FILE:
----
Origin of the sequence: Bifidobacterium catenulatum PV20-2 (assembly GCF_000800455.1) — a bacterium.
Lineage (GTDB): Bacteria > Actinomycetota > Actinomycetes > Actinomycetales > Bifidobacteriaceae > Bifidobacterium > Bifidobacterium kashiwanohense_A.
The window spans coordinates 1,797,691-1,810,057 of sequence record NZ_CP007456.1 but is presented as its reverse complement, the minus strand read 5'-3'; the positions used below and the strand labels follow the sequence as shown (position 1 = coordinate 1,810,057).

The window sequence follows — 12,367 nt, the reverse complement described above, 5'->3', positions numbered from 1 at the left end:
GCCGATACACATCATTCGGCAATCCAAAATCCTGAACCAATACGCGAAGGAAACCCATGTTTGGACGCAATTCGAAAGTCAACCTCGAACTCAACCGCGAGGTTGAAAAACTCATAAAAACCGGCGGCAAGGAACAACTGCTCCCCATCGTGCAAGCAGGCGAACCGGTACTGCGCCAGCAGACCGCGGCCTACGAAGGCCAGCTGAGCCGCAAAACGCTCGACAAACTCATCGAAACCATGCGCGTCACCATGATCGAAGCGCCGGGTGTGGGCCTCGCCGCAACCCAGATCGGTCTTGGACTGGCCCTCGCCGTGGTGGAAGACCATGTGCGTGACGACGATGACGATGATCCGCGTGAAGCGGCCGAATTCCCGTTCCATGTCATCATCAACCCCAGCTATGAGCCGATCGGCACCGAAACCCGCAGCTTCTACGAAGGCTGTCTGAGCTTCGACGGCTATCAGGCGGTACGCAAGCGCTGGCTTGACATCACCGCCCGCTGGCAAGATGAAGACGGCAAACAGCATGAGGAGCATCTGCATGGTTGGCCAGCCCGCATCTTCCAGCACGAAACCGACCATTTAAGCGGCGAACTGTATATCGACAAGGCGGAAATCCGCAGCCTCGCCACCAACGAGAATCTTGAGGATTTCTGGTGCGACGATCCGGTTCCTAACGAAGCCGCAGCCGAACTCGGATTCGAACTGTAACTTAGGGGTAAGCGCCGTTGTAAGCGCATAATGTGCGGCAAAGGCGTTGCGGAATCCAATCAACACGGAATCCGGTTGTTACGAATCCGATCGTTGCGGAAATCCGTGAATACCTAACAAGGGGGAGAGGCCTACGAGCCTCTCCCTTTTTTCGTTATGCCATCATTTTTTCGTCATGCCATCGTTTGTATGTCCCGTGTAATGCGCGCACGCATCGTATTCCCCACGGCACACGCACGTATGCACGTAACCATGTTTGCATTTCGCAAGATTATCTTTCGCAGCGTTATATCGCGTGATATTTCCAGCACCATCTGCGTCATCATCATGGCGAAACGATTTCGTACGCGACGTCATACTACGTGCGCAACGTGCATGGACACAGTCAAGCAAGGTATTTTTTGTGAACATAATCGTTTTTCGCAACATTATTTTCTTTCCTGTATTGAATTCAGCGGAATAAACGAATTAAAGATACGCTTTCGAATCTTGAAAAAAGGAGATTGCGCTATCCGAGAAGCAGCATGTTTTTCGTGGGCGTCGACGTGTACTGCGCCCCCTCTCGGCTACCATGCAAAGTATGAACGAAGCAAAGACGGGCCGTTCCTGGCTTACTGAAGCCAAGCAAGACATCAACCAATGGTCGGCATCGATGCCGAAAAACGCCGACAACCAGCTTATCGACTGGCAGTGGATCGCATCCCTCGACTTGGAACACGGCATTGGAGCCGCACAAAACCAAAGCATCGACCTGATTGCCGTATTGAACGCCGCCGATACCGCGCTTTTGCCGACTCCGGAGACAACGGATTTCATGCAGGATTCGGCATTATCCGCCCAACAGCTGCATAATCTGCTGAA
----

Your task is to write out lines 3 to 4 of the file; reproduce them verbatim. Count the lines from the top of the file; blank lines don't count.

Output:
The window spans coordinates 1,797,691-1,810,057 of sequence record NZ_CP007456.1 but is presented as its reverse complement, the minus strand read 5'-3'; the positions used below and the strand labels follow the sequence as shown (position 1 = coordinate 1,810,057).

The window sequence follows — 12,367 nt, the reverse complement described above, 5'->3', positions numbered from 1 at the left end: